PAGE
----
All the major religions address this core issue in their own, unique way, with some calling it a spiritual dis-ease. Or, not at ease with who or what we are!
However, by the time we’re realizing who we are, we’re basing our identity on a personality (ego) we’ve formed living in a childhood where we were kind of forced to walk away from our true identity in God, as spirits. (I mean, how do we as children know how to cope with pain, trauma, etc. in healthy ways? We’re not typically taught how, so we split from our true self – that precious, intelligent, loving spirit created by God. And we create a persona that we think is really us, but it’s not!
So, the core issue of codependency, or “I’m not good enough” or “I’m not worthy”, well, the “you” that thinks that isn’t the real you. And, a God-centered recovery approach will help you really see and embody that reality…that truth. As a result, your relationship with the real YOU will improve (self-love), and your relationship with God and others will improve.
As I always say, love should flow like a river; not burn like fire.
6. Opposites Really Can Attract
Those with codependent characteristics will unconsciously attract or navigate toward relationships with narcissists, emotional abusers, addicts/alcoholics, emotionally unavailable, or extremely selfish people. How many times have you vowed, “never again!” only to end up with the same type of wounded person down the road?
Heal your wounds, and you’re less likely to attract those that fit the narcissist/addict/a-hole criteria. Don’t just learn about coda traits, because just knowing about them won’t keep you from attracting the opposite. Do the work to heal what needs healed, so you can attract someone else who is emotionally healthy, or at least on their way!
7. Partners Who Struggle With Addiction
On the opposite side of those struggling with alcoholism or addiction is oftentimes someone who has lost themselves in the addicted person’s behaviors. Many are angry, scared, exhausted, and confused about how to handle the situation. Do they stay? Do they go? How can they feel happy when their partner is struggling so much? This is a great opportunity and calling to address their own emotional wounding and heal it.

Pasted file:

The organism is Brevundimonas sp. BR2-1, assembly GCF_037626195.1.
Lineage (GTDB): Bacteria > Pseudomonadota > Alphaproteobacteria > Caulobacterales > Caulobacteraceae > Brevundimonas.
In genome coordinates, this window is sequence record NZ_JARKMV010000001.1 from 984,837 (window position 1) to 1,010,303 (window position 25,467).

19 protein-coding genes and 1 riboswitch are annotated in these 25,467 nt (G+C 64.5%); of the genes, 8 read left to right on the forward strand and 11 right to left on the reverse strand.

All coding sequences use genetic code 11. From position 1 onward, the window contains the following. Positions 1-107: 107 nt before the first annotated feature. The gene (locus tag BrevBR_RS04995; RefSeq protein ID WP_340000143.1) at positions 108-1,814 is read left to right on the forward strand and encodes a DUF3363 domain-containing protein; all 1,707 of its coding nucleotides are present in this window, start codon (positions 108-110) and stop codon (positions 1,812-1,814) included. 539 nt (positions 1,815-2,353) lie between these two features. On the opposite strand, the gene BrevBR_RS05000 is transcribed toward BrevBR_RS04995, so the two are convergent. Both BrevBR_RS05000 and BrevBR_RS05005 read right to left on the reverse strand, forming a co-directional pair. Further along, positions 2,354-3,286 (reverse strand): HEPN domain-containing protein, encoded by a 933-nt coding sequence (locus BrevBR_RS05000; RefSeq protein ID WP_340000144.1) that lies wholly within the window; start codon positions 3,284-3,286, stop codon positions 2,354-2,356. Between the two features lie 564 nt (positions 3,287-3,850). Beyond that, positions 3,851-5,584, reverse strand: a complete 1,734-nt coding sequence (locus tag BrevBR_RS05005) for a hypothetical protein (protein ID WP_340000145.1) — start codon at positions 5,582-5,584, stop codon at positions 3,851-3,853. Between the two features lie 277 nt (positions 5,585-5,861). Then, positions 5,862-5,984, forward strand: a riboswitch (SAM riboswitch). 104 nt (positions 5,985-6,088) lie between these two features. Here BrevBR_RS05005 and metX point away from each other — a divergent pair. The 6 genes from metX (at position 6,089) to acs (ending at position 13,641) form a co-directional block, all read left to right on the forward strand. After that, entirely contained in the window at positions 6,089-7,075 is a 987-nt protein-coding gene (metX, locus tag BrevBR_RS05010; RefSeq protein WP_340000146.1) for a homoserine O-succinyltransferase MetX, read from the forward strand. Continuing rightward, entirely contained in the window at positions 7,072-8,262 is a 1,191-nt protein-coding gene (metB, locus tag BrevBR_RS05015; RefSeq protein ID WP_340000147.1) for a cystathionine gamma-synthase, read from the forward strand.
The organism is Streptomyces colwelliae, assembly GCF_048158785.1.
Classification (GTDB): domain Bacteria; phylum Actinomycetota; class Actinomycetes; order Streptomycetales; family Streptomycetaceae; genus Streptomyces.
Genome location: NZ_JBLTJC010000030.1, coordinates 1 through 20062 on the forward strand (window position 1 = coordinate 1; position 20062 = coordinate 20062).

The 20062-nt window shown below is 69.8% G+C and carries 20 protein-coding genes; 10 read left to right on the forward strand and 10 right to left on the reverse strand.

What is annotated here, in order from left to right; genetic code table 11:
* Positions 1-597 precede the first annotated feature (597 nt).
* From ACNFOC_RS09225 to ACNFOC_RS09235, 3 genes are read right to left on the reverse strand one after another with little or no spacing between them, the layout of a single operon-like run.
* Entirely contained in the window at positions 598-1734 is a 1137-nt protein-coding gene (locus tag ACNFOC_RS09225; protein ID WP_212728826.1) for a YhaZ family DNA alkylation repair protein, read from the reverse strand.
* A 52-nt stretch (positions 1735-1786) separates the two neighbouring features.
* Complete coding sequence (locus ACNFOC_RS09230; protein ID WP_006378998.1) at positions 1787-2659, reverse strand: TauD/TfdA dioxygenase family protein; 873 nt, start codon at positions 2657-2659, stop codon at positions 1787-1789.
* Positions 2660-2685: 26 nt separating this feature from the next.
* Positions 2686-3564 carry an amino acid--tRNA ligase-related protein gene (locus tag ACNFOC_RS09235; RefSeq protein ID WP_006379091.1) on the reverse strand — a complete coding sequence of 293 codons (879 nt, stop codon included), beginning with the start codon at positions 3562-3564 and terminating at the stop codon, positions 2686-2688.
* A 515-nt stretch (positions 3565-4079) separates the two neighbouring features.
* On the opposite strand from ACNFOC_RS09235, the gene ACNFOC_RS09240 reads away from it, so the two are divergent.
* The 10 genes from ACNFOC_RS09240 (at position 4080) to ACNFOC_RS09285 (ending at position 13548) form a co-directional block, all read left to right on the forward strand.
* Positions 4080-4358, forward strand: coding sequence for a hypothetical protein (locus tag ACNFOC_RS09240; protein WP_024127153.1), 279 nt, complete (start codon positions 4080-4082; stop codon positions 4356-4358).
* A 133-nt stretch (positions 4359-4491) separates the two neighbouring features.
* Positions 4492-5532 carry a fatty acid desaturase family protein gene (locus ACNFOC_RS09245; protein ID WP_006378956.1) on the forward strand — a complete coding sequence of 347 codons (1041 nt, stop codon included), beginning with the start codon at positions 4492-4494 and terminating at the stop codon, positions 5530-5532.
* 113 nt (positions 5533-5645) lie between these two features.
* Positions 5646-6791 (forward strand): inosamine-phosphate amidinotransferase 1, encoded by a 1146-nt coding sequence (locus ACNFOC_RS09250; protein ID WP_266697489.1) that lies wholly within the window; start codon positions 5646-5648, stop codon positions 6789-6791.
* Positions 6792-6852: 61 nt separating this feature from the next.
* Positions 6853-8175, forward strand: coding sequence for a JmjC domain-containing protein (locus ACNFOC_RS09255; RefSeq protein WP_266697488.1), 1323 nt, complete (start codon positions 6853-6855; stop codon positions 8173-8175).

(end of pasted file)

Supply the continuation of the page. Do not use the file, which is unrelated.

Support groups like Al-Anon, Nar-Anon and Codependents Anonymous are valuable tools for learning how to best take care of yourself in this situation. You’ll also learn a lot about setting boundaries, not enabling, practicing self-care, and how to show up to be the best type of support for your loved one.
One tool I highly recommend is CRAFT through the Center For Motivation and Change. Check out there 20-minute free guide for loved ones of those struggling with addiction.
8. No More Crumbs
“I want a four-course meal, but alright, I’ll accept crumbs”. Codependency can play out as an addiction, needing hit after hit of attention or approval from another person who will probably only be able to dish out crumbs. Ohhh, you’ll be magically drawn and tempted to associate with those that aren’t available emotionally. And you’ll know they’re not healthy for you. You know they aren’t able to reciprocate or relate in a healthy way, but there you go anyway calling them, texting them, and showing up for them time and time again. The codependency will keep you going back, accepting crumbs, trying so hard to win their approval as an attempt to feel worthy.
9. I Want And Need...
Codependency recovery involves a balance of independence (What I want and need matters) and dependence (It’s alright to ask for help). Oftentimes, recovery goes from overly dependent (I get my worth from others) to independent (I don’t need anyone) to interdependent (Equal reciprocity).
10. A Unique Recovery Path
Each of us is responsible for navigating our own unique healing and recovery path. There are plenty of codependency recovery paths and emotional healing modalities. Need some ideas?
o A good psychotherapist
o Support groups like Codependents Anonymous, Al-Anon, Nar-Anon
o A spiritual director or pastor
o Modern-day Shaman
o Educating yourself on the topic